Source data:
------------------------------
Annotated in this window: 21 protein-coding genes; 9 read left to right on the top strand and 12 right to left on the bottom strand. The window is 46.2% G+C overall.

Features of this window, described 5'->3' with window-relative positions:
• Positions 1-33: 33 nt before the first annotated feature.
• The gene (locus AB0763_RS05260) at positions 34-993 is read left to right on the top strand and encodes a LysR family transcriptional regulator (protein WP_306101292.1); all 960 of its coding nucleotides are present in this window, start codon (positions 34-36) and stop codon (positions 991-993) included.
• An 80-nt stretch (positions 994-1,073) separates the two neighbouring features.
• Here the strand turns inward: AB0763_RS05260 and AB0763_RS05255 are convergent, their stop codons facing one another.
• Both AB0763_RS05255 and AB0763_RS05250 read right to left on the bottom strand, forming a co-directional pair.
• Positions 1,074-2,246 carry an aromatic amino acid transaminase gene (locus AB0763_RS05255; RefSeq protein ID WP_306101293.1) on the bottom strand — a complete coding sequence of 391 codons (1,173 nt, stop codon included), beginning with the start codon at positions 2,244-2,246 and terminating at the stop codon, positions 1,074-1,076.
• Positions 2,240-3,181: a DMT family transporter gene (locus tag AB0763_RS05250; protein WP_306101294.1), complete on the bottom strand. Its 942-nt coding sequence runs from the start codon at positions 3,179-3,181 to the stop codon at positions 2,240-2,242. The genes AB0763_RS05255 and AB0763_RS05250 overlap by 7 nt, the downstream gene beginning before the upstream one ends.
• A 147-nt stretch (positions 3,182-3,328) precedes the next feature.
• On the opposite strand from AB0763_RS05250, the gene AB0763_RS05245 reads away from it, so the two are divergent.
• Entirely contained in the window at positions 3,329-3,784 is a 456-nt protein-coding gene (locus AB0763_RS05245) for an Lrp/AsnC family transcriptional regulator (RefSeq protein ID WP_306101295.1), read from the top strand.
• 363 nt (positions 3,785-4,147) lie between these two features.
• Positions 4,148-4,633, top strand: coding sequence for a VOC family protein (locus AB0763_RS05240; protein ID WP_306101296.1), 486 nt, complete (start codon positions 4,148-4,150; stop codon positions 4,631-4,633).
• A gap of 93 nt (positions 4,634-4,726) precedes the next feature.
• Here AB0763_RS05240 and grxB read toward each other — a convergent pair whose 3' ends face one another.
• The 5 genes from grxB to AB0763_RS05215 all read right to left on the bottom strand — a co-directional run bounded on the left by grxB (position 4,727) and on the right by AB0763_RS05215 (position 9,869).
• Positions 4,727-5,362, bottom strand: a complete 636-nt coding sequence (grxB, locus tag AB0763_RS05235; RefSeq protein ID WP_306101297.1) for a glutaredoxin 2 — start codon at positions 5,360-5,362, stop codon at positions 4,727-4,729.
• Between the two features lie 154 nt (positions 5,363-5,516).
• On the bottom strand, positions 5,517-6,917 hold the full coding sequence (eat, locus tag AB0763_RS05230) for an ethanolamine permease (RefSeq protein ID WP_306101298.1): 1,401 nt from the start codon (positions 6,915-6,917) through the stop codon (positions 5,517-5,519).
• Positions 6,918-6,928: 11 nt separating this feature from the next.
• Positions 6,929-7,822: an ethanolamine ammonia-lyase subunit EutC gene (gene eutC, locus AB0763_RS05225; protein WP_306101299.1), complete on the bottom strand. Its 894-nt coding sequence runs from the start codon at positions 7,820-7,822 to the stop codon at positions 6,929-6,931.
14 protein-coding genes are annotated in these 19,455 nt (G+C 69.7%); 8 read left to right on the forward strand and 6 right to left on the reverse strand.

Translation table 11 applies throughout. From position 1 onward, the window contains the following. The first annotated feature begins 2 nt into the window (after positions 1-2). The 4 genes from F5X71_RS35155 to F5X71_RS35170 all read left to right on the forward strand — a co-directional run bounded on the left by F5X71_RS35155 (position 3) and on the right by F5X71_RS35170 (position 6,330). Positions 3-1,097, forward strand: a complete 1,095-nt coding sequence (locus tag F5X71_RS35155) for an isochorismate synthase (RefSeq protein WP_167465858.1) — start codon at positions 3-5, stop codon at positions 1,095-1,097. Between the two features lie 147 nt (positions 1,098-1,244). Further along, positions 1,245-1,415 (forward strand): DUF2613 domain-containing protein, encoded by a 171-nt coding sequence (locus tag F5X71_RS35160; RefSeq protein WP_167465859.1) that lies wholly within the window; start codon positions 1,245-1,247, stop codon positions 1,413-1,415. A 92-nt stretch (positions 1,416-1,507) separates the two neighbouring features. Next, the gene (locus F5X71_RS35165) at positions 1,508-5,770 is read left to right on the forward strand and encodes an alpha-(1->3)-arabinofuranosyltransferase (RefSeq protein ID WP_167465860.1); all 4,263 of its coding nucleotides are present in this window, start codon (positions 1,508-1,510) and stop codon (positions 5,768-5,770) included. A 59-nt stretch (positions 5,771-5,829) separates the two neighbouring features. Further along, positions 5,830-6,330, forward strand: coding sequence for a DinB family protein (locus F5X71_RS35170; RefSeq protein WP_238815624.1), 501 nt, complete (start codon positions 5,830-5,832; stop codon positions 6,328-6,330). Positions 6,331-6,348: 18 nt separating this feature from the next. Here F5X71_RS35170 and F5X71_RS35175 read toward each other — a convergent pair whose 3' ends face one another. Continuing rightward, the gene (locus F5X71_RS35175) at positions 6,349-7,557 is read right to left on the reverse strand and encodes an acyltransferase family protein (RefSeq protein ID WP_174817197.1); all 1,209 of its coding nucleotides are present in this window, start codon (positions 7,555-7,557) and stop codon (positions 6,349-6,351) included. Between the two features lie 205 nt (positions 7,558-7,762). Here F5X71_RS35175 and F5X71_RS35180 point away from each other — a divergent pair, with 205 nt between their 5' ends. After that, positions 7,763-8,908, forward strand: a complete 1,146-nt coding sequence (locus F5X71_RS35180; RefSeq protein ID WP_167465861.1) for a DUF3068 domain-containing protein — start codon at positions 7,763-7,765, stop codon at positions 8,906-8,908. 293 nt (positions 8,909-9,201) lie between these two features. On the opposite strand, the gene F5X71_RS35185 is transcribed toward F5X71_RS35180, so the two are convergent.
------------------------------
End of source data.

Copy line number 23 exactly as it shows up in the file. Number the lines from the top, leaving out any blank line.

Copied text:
14 protein-coding genes are annotated in these 19,455 nt (G+C 69.7%); 8 read left to right on the forward strand and 6 right to left on the reverse strand.